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Mucopolysaccharidosis type IIIA (Sanfilippo A syndrome)

Mucopolysaccharidosis type IIIA (MPS IIIA), also called Sanfilippo syndrome, is a disorder affecting lysosomes, which are structures in the cell that break down and recycle other molecules.

There are multiple types of MPS III caused by changes in different genes. MPS IIIA is caused by changes in the SGSH gene. Children with MPS IIIA typically develop brain and spinal cord (central nervous system) symptoms in early childhood. Symptoms include delayed speech, behavioral problems, sleep disturbances, progressive intellectual disability, loss of previously acquired skills, mildly coarse facial features, and a large head. Children affected by MPS III may also develop seizures, problems with movement, or hearing and vision problems. Sadly, people with MPS III have a shortened life expectancy. Treatment is focused on managing the individual's symptoms.

Quick facts about mucopolysaccharidosis type IIIA (Sanfilippo A syndrome)
Genes: SGSH
Inheritance: Autosomal Recessive
Relevant resources for mucopolysaccharidosis type IIIA (Sanfilippo A syndrome)

A quick genetics rundown

As humans we have about 23,000 genes. These genes are like tiny instruction manuals that influence our health, growth and development. We inherit half of our genes from our biological mum and the other half from our biological dad. These genes are lined up on structures called chromosomes. Most of us have 23 pairs of chromosomes. The first 22 pairs are called autosomes and for the most part - these are the same among men and women. The 23rd pair determine our sex - two X chromosomes for a female and one X and one Y chromosome for males.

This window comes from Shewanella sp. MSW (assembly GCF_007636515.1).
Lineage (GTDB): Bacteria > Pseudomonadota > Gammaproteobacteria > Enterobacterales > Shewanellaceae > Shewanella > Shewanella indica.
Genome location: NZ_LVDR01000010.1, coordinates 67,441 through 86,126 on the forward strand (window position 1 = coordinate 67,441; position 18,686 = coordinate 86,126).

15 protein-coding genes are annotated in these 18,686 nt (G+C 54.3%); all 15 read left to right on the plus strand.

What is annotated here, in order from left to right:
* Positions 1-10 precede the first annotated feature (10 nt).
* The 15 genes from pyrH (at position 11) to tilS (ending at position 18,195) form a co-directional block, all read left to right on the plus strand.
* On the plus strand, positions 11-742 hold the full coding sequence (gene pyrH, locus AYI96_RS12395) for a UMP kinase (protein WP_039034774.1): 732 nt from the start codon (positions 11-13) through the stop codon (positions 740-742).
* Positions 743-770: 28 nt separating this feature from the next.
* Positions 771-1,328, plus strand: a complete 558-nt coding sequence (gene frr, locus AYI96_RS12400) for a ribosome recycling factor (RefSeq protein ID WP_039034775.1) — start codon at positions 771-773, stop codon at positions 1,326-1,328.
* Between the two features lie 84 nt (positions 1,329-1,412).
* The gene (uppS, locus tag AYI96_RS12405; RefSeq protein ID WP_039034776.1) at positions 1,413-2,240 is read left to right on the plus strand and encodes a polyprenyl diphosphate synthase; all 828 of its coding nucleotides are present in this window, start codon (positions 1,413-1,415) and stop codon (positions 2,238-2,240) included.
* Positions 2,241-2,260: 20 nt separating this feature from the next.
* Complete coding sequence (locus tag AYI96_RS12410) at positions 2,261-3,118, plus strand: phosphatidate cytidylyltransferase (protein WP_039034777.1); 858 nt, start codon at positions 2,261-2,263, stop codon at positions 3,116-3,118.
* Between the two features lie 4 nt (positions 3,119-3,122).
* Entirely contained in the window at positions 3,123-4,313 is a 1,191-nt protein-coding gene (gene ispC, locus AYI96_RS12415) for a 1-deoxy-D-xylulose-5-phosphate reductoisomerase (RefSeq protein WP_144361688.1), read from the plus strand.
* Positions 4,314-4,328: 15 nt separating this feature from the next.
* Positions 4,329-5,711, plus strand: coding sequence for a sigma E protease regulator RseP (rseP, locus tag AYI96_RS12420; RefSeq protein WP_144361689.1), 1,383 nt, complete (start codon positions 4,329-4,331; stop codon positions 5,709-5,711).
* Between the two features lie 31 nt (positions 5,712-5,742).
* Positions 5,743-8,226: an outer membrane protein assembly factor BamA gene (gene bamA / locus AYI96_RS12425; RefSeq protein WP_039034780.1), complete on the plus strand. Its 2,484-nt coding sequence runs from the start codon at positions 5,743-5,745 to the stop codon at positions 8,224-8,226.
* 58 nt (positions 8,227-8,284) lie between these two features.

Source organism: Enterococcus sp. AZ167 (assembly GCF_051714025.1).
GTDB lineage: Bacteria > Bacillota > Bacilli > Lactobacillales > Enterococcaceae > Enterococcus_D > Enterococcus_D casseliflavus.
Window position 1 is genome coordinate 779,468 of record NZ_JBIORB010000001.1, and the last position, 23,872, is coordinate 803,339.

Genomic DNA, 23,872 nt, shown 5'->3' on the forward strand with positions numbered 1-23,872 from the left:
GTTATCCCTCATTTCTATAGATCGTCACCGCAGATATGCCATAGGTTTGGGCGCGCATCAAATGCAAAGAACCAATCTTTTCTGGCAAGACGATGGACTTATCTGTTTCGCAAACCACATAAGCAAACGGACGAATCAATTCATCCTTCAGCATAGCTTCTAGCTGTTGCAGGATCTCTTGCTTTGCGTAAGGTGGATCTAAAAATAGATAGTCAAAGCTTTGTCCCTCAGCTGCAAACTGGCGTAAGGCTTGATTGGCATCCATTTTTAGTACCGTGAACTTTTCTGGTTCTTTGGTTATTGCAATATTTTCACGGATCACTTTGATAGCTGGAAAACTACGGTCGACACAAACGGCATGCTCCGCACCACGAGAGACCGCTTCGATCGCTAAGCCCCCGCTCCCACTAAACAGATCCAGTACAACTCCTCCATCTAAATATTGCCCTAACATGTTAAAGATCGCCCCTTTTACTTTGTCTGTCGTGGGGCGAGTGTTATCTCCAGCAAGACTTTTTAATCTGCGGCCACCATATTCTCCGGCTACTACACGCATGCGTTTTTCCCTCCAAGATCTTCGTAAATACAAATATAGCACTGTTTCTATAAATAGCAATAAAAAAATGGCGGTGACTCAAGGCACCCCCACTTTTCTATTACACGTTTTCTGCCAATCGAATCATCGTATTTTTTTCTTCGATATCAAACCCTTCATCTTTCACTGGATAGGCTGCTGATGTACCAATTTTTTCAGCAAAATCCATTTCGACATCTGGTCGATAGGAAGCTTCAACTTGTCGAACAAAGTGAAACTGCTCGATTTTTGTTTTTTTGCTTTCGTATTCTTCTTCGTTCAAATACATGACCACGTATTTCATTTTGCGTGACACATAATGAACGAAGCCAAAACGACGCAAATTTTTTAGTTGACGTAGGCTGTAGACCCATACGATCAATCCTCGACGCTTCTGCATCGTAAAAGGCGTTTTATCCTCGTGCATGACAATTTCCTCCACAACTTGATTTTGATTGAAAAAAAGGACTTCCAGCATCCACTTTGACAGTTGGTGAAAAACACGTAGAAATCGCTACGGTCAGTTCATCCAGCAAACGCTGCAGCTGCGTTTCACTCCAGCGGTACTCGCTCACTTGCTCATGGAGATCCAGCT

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How is mucopolysaccharidosis type IIIA (Sanfilippo A syndrome) inherited?

mucopolysaccharidosis type IIIA (Sanfilippo A syndrome) is known as an autosomal recessive condition. For autosomal recessive conditions, if a person has a variation in one copy of their gene, they are a carrier. This means that they are healthy because they also have a working copy of the gene. But, they can still pass their non-working copy to their child.

If the other parent also happens to be a carrier of the same gene, there is a 25% (1 in 4) chance that they both pass this gene variation on to their child — and as such, have a child affected by the disease.

If both parents are carriers of mucopolysaccharidosis type IIIA (Sanfilippo A syndrome), there's a one in four chance that their children could develop symptoms.

What is carrier screening?

Carrier testing is like a checkup for your genes. It tests to see if you carry a gene variation that could cause a serious genetic disease in your child. Eugene offers an inclusive genetic carrier screening panel that includes mucopolysaccharidosis type IIIA (Sanfilippo A syndrome), but there's a total 301 conditions that can be tested.

Eugene's carrier test is a clinical grade test that can be done from the comfort of your own home — it's just a saliva test. You're also paired with a genetic counsellor who provides mindful support and guidance every step of the way.

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Should parents screen for mucopolysaccharidosis type IIIA (Sanfilippo A syndrome) before or early in pregnancy?

The biggest benefit of screening for mucopolysaccharidosis type IIIA (Sanfilippo A syndrome) is that it can help future parents understand their reproductive risk so they can be ready and empowered to make more informed decisions. If neither partner are carriers, it provides reassurance and peace of mind that the risk of having a child with a genetic disease is low.

Since 90% of children that have a recessive genetic disease like mucopolysaccharidosis type IIIA (Sanfilippo A syndrome) had no previous family history of it, it often feels completely out of the blue for the parents. Getting screened is a way to know this risk in advance, which can help familes manage or even prevent the disease in the first place.